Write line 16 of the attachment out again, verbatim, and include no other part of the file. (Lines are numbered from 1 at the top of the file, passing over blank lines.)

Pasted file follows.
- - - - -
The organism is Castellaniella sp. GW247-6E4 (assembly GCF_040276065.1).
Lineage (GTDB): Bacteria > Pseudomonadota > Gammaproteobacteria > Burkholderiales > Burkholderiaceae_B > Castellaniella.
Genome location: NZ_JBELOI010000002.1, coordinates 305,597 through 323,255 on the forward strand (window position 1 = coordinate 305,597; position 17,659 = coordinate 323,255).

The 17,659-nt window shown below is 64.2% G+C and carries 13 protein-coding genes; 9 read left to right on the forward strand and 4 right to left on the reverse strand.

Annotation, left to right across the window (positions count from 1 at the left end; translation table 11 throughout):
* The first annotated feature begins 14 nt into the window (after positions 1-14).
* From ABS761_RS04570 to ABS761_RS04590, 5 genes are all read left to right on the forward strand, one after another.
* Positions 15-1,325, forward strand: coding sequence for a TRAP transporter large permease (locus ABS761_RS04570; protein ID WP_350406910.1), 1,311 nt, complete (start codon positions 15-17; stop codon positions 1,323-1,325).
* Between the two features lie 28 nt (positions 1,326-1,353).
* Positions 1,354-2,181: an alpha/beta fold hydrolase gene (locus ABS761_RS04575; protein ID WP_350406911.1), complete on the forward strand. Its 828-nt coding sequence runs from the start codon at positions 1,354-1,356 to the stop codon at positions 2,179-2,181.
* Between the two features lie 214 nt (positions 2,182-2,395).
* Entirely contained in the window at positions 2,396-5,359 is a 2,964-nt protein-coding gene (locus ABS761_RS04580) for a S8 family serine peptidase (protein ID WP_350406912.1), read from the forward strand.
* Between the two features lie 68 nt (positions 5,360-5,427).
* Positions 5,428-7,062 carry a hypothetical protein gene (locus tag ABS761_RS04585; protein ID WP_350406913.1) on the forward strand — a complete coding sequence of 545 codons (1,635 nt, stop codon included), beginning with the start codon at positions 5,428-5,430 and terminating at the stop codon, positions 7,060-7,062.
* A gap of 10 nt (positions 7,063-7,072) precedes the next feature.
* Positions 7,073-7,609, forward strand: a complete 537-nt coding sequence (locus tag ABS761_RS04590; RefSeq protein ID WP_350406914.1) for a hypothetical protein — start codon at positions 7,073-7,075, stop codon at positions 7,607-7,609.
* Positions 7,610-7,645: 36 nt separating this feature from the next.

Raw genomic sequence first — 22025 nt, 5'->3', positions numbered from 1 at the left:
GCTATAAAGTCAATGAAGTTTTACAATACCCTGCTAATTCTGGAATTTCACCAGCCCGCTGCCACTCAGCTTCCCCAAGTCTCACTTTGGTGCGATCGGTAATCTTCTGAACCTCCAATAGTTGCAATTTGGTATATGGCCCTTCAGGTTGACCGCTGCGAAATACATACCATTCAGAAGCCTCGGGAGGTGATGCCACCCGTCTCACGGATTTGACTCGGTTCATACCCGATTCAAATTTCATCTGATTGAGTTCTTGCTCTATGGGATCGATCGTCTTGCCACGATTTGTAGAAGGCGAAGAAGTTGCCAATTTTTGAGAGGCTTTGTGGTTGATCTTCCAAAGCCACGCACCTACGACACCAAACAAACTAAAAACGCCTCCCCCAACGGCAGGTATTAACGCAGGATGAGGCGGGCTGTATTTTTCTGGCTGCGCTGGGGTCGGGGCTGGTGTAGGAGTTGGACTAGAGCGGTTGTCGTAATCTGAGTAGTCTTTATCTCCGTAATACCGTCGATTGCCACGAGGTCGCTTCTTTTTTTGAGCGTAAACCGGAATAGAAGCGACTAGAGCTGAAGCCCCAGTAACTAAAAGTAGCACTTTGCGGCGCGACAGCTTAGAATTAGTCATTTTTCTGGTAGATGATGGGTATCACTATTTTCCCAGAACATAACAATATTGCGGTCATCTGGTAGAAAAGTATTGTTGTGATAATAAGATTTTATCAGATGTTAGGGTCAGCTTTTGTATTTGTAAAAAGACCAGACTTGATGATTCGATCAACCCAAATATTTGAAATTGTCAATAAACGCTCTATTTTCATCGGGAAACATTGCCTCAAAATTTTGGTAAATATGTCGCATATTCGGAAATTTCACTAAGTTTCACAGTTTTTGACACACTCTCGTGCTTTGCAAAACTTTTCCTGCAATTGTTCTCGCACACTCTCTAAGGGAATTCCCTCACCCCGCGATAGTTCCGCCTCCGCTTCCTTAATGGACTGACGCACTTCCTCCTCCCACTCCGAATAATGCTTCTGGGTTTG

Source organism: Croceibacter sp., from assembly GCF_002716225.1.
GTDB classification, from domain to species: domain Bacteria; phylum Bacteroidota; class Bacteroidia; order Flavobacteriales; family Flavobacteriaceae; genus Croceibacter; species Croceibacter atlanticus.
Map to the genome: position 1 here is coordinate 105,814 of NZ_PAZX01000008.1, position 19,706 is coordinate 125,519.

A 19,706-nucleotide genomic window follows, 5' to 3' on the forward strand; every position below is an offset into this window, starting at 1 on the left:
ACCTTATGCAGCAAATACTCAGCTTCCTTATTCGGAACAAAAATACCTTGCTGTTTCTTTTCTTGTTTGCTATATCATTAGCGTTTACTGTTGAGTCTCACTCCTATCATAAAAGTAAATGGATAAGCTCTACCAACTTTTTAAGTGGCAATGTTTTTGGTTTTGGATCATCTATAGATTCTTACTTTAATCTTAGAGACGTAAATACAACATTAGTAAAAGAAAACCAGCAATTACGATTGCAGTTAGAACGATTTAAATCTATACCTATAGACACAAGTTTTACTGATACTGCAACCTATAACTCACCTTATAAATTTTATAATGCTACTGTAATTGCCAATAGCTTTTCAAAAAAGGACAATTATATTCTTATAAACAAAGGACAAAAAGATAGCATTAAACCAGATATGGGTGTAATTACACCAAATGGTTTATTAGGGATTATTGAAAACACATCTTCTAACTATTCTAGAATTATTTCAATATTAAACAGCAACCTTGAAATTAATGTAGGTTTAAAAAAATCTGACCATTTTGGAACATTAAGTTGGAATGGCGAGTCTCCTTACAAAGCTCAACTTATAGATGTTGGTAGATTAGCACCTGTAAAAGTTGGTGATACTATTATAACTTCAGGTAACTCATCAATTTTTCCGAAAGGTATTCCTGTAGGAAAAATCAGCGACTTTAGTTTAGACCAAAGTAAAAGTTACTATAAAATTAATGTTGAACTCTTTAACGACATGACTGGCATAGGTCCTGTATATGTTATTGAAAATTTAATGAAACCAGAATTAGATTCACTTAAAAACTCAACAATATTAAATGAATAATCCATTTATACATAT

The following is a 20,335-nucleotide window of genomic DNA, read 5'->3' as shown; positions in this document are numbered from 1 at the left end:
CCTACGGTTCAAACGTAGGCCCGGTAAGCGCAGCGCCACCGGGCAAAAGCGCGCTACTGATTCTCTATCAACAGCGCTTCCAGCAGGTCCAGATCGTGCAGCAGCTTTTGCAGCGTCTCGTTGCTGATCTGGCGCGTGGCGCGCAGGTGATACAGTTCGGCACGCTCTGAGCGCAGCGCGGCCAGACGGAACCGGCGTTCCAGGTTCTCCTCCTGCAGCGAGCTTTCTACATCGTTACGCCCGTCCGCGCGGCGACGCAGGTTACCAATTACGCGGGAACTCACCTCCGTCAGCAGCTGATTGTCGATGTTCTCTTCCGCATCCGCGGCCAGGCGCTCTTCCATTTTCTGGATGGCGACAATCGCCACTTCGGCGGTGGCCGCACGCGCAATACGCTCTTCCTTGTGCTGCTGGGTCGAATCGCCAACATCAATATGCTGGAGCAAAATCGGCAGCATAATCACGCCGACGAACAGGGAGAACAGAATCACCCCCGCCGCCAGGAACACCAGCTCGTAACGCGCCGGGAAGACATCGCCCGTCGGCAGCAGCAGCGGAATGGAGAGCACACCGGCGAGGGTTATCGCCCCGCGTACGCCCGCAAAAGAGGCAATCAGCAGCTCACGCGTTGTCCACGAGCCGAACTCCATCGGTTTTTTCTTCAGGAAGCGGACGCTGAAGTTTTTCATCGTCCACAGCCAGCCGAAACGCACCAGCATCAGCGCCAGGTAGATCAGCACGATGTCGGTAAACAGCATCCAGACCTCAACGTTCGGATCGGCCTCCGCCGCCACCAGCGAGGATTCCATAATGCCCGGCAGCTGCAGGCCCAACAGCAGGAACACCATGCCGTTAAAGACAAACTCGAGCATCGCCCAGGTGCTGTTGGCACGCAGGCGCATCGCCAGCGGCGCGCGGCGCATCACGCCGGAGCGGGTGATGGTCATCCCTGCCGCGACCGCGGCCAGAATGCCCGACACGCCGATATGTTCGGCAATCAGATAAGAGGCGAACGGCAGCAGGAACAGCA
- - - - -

* Positions 7,073-7,609, forward strand: a complete 537-nt coding sequence (locus tag ABS761_RS04590; RefSeq protein ID WP_350406914.1) for a hypothetical protein — start codon at positions 7,073-7,075, stop codon at positions 7,607-7,609.